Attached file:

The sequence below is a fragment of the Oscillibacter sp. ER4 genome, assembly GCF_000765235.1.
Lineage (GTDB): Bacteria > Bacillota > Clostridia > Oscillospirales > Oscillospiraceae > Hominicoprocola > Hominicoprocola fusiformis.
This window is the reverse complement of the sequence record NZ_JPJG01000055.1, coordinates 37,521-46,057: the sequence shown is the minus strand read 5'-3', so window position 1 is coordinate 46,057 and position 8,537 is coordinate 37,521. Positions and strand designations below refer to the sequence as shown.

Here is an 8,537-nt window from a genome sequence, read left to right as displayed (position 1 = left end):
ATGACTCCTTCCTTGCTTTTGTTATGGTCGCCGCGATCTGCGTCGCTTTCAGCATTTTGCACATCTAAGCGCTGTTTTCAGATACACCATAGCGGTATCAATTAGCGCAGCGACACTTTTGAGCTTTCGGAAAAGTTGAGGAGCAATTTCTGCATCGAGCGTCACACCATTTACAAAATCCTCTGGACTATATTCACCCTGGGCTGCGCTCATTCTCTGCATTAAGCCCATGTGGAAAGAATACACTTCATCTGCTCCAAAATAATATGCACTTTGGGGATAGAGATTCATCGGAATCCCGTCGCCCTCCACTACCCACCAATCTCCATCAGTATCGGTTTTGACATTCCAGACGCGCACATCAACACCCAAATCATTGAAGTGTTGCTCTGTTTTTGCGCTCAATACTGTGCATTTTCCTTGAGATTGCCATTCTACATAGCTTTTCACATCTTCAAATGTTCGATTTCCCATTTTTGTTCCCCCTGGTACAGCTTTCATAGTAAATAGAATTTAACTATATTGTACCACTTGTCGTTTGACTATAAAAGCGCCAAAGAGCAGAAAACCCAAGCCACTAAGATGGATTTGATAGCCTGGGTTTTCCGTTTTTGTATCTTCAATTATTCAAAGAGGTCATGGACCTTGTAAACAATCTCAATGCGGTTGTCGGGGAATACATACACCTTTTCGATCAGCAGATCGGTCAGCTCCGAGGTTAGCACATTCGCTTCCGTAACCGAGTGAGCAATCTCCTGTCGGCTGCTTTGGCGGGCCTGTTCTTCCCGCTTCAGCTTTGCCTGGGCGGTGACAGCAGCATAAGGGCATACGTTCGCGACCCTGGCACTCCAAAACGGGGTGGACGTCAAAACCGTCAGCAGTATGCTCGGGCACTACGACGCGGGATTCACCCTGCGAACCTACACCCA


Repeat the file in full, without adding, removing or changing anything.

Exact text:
The sequence below is a fragment of the Oscillibacter sp. ER4 genome, assembly GCF_000765235.1.
Lineage (GTDB): Bacteria > Bacillota > Clostridia > Oscillospirales > Oscillospiraceae > Hominicoprocola > Hominicoprocola fusiformis.
This window is the reverse complement of the sequence record NZ_JPJG01000055.1, coordinates 37,521-46,057: the sequence shown is the minus strand read 5'-3', so window position 1 is coordinate 46,057 and position 8,537 is coordinate 37,521. Positions and strand designations below refer to the sequence as shown.

Here is an 8,537-nt window from a genome sequence, read left to right as displayed (position 1 = left end):
ATGACTCCTTCCTTGCTTTTGTTATGGTCGCCGCGATCTGCGTCGCTTTCAGCATTTTGCACATCTAAGCGCTGTTTTCAGATACACCATAGCGGTATCAATTAGCGCAGCGACACTTTTGAGCTTTCGGAAAAGTTGAGGAGCAATTTCTGCATCGAGCGTCACACCATTTACAAAATCCTCTGGACTATATTCACCCTGGGCTGCGCTCATTCTCTGCATTAAGCCCATGTGGAAAGAATACACTTCATCTGCTCCAAAATAATATGCACTTTGGGGATAGAGATTCATCGGAATCCCGTCGCCCTCCACTACCCACCAATCTCCATCAGTATCGGTTTTGACATTCCAGACGCGCACATCAACACCCAAATCATTGAAGTGTTGCTCTGTTTTTGCGCTCAATACTGTGCATTTTCCTTGAGATTGCCATTCTACATAGCTTTTCACATCTTCAAATGTTCGATTTCCCATTTTTGTTCCCCCTGGTACAGCTTTCATAGTAAATAGAATTTAACTATATTGTACCACTTGTCGTTTGACTATAAAAGCGCCAAAGAGCAGAAAACCCAAGCCACTAAGATGGATTTGATAGCCTGGGTTTTCCGTTTTTGTATCTTCAATTATTCAAAGAGGTCATGGACCTTGTAAACAATCTCAATGCGGTTGTCGGGGAATACATACACCTTTTCGATCAGCAGATCGGTCAGCTCCGAGGTTAGCACATTCGCTTCCGTAACCGAGTGAGCAATCTCCTGTCGGCTGCTTTGGCGGGCCTGTTCTTCCCGCTTCAGCTTTGCCTGGGCGGTGACAGCAGCATAAGGGCATACGTTCGCGACCCTGGCACTCCAAAACGGGGTGGACGTCAAAACCGTCAGCAGTATGCTCGGGCACTACGACGCGGGATTCACCCTGCGAACCTACACCCA